Navigation Links
Scientists, policymakers and industry leaders gather to discuss ocean iron fertilization

On September 26-27, scientists at the Woods Hole Oceanographic Institution (WHOI) will host an international, interdisciplinary conference on the proposed iron fertilization of the ocean as a means to combat rising concentrations of greenhouse gases in the atmosphere.

Several times over the past century, scientists and environmental engineers have proposed spreading slurries of dissolved iron into the oceans in order to fertilize the waters and promote vast blooms of marine plants (phytoplankton). Phytoplankton consume carbon dioxide as they grow, and this growth can be stimulated in certain ocean basins by the addition of iron, a necessary micronutrient.

Though common on land, dissolved iron is often rare in the ocean. Some researchers and commercial interests have recently proposed to provide that missing nutrient on a large scale in order to create artificial blooms. Theory holds that if you make such blooms large enough, you could remove excess carbon dioxide from Earths atmosphere and carry it down into the deep ocean as organic matter (such as fecal pellets and dead plankton) sinks, thereby reducing the impact of greenhouse gases and global warming.

There are many critical questions that require both better scientific understanding and an improved legal, economic, and political framework before iron fertilization can be considered either effective or appropriate, said Ken Buesseler, a senior scientist in WHOIs Marine Chemistry and Geochemistry Department and a participant in two iron fertilization experiments at sea. The time is right to bring scientists, policymakers, and commercial interests together to inform each other and the public.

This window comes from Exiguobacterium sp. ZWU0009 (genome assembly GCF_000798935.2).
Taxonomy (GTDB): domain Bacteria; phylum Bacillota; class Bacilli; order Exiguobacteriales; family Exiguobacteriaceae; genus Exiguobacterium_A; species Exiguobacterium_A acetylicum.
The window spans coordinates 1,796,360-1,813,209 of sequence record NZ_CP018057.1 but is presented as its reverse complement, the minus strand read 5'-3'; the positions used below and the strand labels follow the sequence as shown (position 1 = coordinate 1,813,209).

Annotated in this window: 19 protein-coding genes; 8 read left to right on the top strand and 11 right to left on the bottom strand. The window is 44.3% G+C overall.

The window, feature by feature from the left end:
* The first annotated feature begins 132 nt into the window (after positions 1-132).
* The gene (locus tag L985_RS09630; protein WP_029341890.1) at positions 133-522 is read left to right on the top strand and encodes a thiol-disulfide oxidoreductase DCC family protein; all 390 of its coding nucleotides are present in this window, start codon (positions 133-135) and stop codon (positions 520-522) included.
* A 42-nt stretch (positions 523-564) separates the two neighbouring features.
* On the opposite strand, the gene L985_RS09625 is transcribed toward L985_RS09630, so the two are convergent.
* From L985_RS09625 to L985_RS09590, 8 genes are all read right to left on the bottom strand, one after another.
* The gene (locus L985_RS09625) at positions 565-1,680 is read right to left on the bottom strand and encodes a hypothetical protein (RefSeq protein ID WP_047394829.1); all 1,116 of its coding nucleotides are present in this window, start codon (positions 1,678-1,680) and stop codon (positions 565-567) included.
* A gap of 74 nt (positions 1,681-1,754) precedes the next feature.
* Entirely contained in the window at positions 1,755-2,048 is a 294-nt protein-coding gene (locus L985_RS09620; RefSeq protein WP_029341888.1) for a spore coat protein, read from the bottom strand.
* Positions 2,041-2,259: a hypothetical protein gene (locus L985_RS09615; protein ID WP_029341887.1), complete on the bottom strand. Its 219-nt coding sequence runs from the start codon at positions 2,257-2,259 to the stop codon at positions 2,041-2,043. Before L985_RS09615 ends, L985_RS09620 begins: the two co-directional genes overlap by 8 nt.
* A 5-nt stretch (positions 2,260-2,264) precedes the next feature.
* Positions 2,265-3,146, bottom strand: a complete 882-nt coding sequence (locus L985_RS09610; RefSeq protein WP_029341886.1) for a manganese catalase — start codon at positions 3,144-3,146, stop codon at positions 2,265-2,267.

Scientists took a serious interest in the idea in the late 1980s after oceanographer John Martin famously told colleagues: Give me half a tanker of iron and Ill give you the next ice age. Iron fertilization has since been tested in at least a dozen experiments around the world. The results have varied, but in general, iron fertilizers have been shown to promote plant growth in surface waters. However, many researchers remain skeptical about whether the process removes carbon dioxide from the atmosphere for the long term or just for a fleeting time. Ecological impacts from long-term, large-scale fertilization are also a concern.

The purpose of the Woods Hole conference is to bring researchers, policymakers, industrial interests, regulators, and environmentalists together to share their scientific observations and discuss the range of issues involved in altering the chemistry of the ocean. It is not intended as forum or referendum for specific projects and ventures.

In 20 hours of formal presentations and panel discussions over two days, participants will discuss:

  • Efficacy: Can iron fertilization work?
  • Research: What do we already know, and what could future studies, models, and experiments tell us?
  • Consequence: What will be the intended and unintended impacts?
  • Policy: What are the economic, social, and regulatory considerations?